If a veteran is considered elderly and is beginning to struggle with basic care at home, he or she may be considering an agency to provide these services. If they are limited in their income and assets, don’t have enough money to really pay for these services on their own, there is a pension made available through the Veteran’s Administration that could help.
This pension is called the Aid and Attendance Benefit.
It is available for wartime veterans, those who served at least one day active duty during a time in which the United States was actively engaged in combat. There are some things these veterans should be aware of when considering applying for Aid and Attendance benefits.
First, time of service is important.
A veteran needs to have served at least 90 days’ active duty in one of the major branches of the United States military. On top of that, at least one day of their service needs to have overlapped a time in which the United States was actively engaged in combat. Generally speaking, this includes World War II, the Korean War, the Vietnam War, and the Gulf War.
If a veteran served any time during the Gulf War, their minimum time of service needs to have been two years rather than just 90 days.
Second, they must be able to show a documentable need for home care support.
The VA suggests veterans submit a letter of recommendation from their doctor stipulating that home care is necessary for either safety, mobility, or maintaining Activities of Daily Living at this point in their life. Usually, when a person is looking into the Aid and Attendance Benefit, they will need long-term care.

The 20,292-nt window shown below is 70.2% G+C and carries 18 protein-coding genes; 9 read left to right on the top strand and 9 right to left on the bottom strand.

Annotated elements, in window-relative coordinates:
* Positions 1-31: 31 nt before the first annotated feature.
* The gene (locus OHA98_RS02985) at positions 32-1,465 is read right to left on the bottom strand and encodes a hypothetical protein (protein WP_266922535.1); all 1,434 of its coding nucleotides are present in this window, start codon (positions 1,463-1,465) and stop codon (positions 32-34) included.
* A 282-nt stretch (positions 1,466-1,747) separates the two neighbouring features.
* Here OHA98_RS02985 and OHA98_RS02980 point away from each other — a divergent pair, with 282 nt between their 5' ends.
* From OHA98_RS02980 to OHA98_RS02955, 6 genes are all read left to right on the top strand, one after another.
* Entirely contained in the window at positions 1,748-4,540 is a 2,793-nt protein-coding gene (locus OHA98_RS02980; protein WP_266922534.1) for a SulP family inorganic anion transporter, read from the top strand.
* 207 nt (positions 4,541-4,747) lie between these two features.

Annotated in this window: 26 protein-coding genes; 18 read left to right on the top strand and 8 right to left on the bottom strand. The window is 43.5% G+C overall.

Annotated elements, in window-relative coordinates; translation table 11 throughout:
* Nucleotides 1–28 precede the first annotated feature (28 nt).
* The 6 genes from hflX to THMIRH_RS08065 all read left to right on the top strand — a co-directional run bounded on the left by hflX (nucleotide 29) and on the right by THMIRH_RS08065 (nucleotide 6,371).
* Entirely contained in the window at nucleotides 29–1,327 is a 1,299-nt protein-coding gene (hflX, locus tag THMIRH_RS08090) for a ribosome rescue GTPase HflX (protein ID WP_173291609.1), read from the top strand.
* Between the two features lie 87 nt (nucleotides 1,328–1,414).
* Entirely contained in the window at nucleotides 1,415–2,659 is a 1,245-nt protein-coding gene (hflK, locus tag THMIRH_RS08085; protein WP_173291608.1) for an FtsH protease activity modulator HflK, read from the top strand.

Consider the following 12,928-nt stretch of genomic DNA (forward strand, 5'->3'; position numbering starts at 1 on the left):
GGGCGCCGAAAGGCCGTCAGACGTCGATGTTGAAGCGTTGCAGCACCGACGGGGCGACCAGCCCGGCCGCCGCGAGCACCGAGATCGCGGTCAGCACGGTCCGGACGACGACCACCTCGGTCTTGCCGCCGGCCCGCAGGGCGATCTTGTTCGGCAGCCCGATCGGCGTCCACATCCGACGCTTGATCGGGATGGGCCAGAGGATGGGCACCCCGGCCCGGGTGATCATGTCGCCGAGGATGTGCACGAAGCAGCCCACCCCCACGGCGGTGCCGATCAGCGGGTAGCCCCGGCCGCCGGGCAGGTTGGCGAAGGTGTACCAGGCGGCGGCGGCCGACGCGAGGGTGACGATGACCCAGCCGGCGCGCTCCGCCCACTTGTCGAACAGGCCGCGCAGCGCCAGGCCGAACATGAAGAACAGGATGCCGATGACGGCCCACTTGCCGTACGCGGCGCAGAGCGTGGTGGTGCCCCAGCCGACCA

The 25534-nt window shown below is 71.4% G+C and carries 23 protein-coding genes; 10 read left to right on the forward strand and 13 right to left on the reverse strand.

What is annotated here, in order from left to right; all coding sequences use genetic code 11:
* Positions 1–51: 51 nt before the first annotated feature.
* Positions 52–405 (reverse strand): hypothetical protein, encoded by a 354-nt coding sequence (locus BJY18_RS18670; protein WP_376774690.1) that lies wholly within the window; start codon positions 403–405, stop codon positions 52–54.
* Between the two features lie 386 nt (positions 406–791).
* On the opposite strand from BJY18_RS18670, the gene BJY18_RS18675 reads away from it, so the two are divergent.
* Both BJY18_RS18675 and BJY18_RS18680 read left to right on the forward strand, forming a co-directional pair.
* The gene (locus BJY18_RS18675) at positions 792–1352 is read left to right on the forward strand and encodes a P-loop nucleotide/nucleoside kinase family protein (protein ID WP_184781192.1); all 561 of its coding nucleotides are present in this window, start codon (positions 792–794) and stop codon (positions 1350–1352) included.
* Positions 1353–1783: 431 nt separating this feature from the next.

If they don’t submit a letter of recommendation from their doctor, the veteran will need to find a way to show, without question, they aren’t safe alone or can’t perform basic tasks of everyday life on their own without it.
Third, their combined income and assets cannot exceed threshold limits.
Currently, the VA has posted combined income and asset threshold limits to be $119,000. This generally does not include a primary residence, such as the veteran’s house. However, there may be certain conditions in which that primary residence is calculated as an asset for this threshold.
If the veteran is not earning a lot of money through a job, pension, Social Security, disability, or other income, and they don’t have a lot of assets and couldn’t pay for home care by themselves, they might want to look into applying for Aid and Attendance today.